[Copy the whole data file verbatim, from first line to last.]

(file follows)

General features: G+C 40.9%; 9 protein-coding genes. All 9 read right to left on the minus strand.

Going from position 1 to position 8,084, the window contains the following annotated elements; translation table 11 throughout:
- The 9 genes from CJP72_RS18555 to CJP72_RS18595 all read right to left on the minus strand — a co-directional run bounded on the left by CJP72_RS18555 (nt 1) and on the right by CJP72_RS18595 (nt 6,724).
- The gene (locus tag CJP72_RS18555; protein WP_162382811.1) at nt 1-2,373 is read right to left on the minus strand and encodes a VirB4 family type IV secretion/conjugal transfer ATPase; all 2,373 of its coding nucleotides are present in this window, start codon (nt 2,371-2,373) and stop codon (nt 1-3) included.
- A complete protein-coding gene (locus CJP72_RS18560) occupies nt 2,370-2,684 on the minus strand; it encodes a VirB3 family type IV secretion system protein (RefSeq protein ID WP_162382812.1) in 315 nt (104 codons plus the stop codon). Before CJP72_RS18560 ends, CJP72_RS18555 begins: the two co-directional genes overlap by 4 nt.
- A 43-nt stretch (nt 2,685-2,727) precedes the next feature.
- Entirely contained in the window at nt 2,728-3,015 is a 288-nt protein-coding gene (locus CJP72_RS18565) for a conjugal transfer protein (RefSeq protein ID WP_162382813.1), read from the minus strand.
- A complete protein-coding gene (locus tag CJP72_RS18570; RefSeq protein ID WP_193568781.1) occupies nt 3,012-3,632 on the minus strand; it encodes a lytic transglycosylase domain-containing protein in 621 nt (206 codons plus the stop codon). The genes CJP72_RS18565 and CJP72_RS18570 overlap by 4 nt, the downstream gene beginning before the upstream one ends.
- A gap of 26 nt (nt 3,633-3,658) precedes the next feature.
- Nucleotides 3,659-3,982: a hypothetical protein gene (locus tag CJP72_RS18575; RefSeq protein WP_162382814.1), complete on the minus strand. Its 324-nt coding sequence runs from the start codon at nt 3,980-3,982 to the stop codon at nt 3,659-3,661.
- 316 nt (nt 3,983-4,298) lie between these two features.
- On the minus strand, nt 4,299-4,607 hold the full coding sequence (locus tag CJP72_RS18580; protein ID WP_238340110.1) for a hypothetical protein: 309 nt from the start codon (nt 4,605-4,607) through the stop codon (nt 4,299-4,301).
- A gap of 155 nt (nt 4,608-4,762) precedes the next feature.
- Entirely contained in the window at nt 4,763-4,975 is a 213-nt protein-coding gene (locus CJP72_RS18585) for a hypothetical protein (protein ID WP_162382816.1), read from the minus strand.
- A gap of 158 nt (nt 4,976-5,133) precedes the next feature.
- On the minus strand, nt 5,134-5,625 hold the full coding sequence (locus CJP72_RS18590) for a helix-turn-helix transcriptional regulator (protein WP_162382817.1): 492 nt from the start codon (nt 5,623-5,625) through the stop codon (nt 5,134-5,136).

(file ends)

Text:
General features: G+C 40.9%; 9 protein-coding genes. All 9 read right to left on the minus strand.

Going from position 1 to position 8,084, the window contains the following annotated elements; translation table 11 throughout:
- The 9 genes from CJP72_RS18555 to CJP72_RS18595 all read right to left on the minus strand — a co-directional run bounded on the left by CJP72_RS18555 (nt 1) and on the right by CJP72_RS18595 (nt 6,724).
- The gene (locus tag CJP72_RS18555; protein WP_162382811.1) at nt 1-2,373 is read right to left on the minus strand and encodes a VirB4 family type IV secretion/conjugal transfer ATPase; all 2,373 of its coding nucleotides are present in this window, start codon (nt 2,371-2,373) and stop codon (nt 1-3) included.
- A complete protein-coding gene (locus CJP72_RS18560) occupies nt 2,370-2,684 on the minus strand; it encodes a VirB3 family type IV secretion system protein (RefSeq protein ID WP_162382812.1) in 315 nt (104 codons plus the stop codon). Before CJP72_RS18560 ends, CJP72_RS18555 begins: the two co-directional genes overlap by 4 nt.
- A 43-nt stretch (nt 2,685-2,727) precedes the next feature.
- Entirely contained in the window at nt 2,728-3,015 is a 288-nt protein-coding gene (locus CJP72_RS18565) for a conjugal transfer protein (RefSeq protein ID WP_162382813.1), read from the minus strand.
- A complete protein-coding gene (locus tag CJP72_RS18570; RefSeq protein ID WP_193568781.1) occupies nt 3,012-3,632 on the minus strand; it encodes a lytic transglycosylase domain-containing protein in 621 nt (206 codons plus the stop codon). The genes CJP72_RS18565 and CJP72_RS18570 overlap by 4 nt, the downstream gene beginning before the upstream one ends.
- A gap of 26 nt (nt 3,633-3,658) precedes the next feature.
- Nucleotides 3,659-3,982: a hypothetical protein gene (locus tag CJP72_RS18575; RefSeq protein WP_162382814.1), complete on the minus strand. Its 324-nt coding sequence runs from the start codon at nt 3,980-3,982 to the stop codon at nt 3,659-3,661.
- 316 nt (nt 3,983-4,298) lie between these two features.
- On the minus strand, nt 4,299-4,607 hold the full coding sequence (locus tag CJP72_RS18580; protein ID WP_238340110.1) for a hypothetical protein: 309 nt from the start codon (nt 4,605-4,607) through the stop codon (nt 4,299-4,301).
- A gap of 155 nt (nt 4,608-4,762) precedes the next feature.
- Entirely contained in the window at nt 4,763-4,975 is a 213-nt protein-coding gene (locus CJP72_RS18585) for a hypothetical protein (protein ID WP_162382816.1), read from the minus strand.
- A gap of 158 nt (nt 4,976-5,133) precedes the next feature.
- On the minus strand, nt 5,134-5,625 hold the full coding sequence (locus CJP72_RS18590) for a helix-turn-helix transcriptional regulator (protein WP_162382817.1): 492 nt from the start codon (nt 5,623-5,625) through the stop codon (nt 5,134-5,136).